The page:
Date of diagnosis: 23rd May 2016
Age at diagnosis: 46
Country: Australia (Gold Coast)
I am: a wife to Tony and a mother to Jack who is ten. He is a clever, funny little boy who brings us both so much joy every day. We love getting away for day trips exploring in the 4WD and weekends camping on the beach.
I have a job I love working as an office receptionist for a pharmaceutical firm. They have been nothing but extremely accommodating to my needs and time off during treatment.
I am very lucky also to have such a supportive husband, our families, and a wonderful network of friends.
When I was diagnosed I started OvariCare which is a non-profit that provides support packages to women recently diagnosed with ovarian cancer.
Before I was diagnosed with low-grade serous ovarian cancer: I had been feeling unwell for a long time and couldn’t understand why. I was struggling some days just to get through the day. I had very little energy and felt so sluggish, it was depressing. I had been to see a couple of doctors but was told the same thing: watch what you eat, lose weight, reduce your stress, exercise more and increase your fibre.
I had also been feeling full and bloated with some abdominal pain and discomfort, and I was having alternate bouts of diarrhoea and constipation. I was convinced that I had irritable bowel syndrome, or that maybe a food intolerance was causing my symptoms. Nothing was making me feel any better.
The day I was diagnosed: I received a phone call. I had just dropped my 7 year old off to school and was on my way to work. It was my doctor wanting to discuss the results of my recent scan. Later that day they told me I had stage 3C ovarian cancer. The cancer was advanced and had spread to my bowel and stomach and there were some spots on my liver. After my diagnosis things started happening very quickly. I didn’t really have time to fully get my head around the fact that I had cancer, and that I was in for the fight of my life.
My ovarian cancer treatment: At first I had chemotherapy, which shrunk my tumours, then extensive abdominal, and bowel surgery which included a radical hysterectomy to remove the visible cancer and then more chemotherapy after surgery. Just before Christmas 2017 the cancer returned. My tumour tested negative for 170 genetic mutations which ruled out targeted therapies. I had more chemotherapy which did not work and in mid 2018 I developed a blood clot in my lung. I have also tried three different types of hormone inhibitor therapies.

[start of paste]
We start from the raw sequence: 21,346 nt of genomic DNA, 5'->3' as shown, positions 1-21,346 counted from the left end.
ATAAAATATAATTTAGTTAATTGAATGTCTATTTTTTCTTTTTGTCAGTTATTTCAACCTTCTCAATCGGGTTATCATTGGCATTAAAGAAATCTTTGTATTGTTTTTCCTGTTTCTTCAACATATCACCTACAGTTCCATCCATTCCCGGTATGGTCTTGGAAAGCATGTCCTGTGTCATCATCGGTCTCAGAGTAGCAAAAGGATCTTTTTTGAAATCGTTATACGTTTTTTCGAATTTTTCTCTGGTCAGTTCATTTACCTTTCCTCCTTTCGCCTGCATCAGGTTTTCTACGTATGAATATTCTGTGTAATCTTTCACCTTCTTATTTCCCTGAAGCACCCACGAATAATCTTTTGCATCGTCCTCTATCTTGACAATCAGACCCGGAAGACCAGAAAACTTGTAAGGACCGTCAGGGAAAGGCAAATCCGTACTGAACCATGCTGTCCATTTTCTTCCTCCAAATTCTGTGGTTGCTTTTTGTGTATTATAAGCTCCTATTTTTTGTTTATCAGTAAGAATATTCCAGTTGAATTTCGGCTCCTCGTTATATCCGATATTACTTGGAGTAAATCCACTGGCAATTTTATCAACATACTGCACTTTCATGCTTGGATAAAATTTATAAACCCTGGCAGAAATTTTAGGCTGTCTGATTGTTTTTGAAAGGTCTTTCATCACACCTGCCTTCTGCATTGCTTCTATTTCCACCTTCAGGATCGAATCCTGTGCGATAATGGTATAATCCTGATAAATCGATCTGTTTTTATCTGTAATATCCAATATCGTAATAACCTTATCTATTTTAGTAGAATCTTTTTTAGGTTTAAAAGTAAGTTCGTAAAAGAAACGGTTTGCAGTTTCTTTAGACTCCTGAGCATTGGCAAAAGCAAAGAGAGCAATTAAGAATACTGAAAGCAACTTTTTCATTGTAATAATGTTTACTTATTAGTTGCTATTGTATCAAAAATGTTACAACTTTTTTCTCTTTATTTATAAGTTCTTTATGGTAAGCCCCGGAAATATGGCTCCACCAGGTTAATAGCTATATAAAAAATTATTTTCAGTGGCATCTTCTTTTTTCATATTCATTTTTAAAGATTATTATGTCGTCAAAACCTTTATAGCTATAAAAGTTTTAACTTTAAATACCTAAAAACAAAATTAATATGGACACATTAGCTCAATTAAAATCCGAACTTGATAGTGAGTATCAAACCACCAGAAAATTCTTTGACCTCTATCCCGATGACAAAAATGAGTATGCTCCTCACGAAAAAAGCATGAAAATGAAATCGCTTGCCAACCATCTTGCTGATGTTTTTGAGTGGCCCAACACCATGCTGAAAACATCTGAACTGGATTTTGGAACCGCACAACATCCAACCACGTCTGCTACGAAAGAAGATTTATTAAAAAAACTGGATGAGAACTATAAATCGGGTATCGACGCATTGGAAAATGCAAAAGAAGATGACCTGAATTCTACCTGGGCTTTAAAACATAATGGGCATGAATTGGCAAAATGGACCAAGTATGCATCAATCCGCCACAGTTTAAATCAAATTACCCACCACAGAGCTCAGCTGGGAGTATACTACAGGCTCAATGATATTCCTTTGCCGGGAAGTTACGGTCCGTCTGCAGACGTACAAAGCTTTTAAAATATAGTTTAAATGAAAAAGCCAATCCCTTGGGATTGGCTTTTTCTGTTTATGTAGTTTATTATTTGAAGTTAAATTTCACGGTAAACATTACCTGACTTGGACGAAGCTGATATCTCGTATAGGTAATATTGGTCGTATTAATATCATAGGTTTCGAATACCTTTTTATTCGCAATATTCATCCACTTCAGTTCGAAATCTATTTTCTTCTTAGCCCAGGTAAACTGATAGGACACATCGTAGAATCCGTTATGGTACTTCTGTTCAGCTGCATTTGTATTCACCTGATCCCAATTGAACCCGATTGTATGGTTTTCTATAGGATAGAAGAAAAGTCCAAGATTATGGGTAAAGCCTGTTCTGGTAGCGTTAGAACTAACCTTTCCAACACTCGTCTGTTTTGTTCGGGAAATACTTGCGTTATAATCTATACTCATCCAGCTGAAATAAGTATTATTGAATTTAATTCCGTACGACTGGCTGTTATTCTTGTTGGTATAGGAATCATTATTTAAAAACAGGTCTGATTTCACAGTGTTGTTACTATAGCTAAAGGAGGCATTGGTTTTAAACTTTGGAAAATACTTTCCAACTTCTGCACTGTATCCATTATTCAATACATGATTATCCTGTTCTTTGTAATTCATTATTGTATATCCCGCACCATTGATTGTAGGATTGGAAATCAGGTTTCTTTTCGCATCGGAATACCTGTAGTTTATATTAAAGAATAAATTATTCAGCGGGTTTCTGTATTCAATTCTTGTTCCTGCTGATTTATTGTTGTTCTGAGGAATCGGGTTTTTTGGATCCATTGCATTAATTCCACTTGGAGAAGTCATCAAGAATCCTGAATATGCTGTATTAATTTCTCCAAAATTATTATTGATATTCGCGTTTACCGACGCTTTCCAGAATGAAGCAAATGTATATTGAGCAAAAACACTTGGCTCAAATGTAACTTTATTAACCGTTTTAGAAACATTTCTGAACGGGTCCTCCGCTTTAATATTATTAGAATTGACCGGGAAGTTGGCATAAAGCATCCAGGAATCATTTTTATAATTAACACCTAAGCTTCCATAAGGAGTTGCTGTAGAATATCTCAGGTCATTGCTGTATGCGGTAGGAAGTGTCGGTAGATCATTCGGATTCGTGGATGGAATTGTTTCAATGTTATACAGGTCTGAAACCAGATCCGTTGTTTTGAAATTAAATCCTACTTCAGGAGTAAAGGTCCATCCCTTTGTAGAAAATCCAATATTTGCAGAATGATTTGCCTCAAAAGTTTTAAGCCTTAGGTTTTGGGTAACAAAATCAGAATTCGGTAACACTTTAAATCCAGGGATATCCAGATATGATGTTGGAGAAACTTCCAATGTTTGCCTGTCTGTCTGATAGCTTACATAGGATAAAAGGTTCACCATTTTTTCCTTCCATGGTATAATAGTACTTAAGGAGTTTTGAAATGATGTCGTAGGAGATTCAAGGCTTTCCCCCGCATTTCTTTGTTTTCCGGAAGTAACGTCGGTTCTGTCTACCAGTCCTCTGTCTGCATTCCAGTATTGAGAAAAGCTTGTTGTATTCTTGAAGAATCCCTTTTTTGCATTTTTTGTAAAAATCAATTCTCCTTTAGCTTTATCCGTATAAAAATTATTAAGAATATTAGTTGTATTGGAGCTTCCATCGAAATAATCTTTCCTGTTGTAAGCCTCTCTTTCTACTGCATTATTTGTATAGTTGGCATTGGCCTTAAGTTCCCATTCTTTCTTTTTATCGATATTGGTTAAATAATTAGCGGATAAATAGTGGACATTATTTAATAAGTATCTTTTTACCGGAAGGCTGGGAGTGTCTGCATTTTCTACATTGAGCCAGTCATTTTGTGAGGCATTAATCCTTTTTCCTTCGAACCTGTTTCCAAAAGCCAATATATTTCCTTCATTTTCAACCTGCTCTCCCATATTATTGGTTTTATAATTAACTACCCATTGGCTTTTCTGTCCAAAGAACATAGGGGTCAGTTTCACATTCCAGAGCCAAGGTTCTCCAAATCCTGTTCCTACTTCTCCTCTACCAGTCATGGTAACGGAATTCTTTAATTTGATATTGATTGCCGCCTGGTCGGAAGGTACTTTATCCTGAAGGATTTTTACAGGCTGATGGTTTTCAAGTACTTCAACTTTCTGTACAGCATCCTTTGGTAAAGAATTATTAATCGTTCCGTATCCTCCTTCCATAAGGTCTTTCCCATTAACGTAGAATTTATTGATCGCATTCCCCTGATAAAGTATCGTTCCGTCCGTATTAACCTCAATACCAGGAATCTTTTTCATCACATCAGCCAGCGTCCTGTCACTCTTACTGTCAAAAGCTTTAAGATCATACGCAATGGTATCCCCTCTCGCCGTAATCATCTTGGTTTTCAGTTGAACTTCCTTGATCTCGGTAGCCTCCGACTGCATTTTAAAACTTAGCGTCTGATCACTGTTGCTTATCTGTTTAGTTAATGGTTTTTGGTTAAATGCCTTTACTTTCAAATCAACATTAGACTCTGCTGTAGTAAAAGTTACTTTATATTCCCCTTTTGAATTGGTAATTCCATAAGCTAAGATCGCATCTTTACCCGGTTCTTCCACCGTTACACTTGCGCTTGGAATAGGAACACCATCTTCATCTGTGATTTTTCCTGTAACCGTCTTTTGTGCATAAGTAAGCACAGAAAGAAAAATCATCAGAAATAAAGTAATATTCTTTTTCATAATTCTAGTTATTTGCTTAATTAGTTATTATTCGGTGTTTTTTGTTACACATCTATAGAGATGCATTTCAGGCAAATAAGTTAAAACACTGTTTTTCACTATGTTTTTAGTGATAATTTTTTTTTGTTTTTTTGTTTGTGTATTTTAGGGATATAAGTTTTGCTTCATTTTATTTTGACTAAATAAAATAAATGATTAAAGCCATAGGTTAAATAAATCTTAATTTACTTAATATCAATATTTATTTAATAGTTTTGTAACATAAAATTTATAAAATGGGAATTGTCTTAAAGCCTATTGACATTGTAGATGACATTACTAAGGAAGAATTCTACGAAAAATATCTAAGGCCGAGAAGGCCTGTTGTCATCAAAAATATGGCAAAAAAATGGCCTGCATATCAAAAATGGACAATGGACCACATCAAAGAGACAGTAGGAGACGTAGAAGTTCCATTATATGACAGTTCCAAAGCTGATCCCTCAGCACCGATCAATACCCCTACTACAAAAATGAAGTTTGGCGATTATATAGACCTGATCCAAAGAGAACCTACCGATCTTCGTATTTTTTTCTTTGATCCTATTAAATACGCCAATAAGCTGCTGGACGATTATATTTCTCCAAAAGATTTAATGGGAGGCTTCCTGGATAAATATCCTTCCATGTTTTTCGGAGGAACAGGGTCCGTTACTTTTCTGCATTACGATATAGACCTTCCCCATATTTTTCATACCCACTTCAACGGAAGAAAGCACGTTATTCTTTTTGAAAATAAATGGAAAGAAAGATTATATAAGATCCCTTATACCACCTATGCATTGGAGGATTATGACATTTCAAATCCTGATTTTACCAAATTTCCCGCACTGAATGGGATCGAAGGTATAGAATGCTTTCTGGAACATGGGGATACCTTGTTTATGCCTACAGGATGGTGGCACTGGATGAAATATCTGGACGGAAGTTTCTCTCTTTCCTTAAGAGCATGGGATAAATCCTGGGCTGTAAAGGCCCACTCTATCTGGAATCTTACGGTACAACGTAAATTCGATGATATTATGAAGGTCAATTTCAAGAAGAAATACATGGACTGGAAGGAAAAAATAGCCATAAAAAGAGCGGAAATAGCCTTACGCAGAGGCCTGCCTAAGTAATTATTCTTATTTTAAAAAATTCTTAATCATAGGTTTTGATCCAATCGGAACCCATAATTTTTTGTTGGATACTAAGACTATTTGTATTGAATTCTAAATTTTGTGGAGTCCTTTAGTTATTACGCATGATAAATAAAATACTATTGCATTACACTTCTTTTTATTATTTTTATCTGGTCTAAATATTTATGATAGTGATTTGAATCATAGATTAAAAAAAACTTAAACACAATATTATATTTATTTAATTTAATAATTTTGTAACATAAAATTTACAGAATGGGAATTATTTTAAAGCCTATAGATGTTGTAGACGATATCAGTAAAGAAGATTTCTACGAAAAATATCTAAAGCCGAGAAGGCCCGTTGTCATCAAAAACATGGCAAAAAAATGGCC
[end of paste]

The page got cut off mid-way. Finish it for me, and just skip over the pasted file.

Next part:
I tried further chemotherapy which was ineffective and in November 2018 faced the difficult decision of a second major surgery.
The surgery took 10 hours and they were able to remove 98% of the cancer. Unfortunately the surgeons had to remove most of my bowel and I was left with an ileostomy bag. This has been quite challenging, making it difficult to maintain weight and I struggle with dehydration.
This February (2019) I received the devastating news that my ovarian cancer had returned very quickly and as well as having more extensive scattered growth throughout my abdominal area, the disease has now spread to my mouth under tongue, breast lymph node and neck.
I have exhausted all traditional treatments and have now learnt, that without further treatment, and at the rate that the disease is spreading, my remaining time could be a matter of months, not years. At this stage though I am very lucky to be on a waiting list for an immunotherapy clinial trial and we are hopeful of a positive outcome.
How your donations would impact me: Research is the only thing that will keep me alive to see my child grow up.
I have come to accept that this disease will never disappear, but I need to get into a clinical trial, to keep on top of this insidious disease, not the other way around.
Jack needs his Mummy and I simply cannot bear the thought of not being here for him.
What I would say to every woman: We all know our own bodies and what is and is not normal for us. If you are not happy with an initial opinion, and your symptoms persist, seek another opinion. Until there is better screening available for Ovarian Cancer, many women will continue to be wrongly diagnosed or be diagnosed at a late stage.
What I would say to another woman with low-grade serous ovarian cancer: I often read other posts and would think how lucky I am to have options. But now I find myself on the other side with limited options and fading hope. The reality of our disease is that most of us will eventually get to the stage where existing treatments fail. Where we become so utterly vulnerable and reliant on research. Do what you can now to support researchers and help them find better answers. Maybe then they’ll have the solutions when you need them.
– Nicole Brown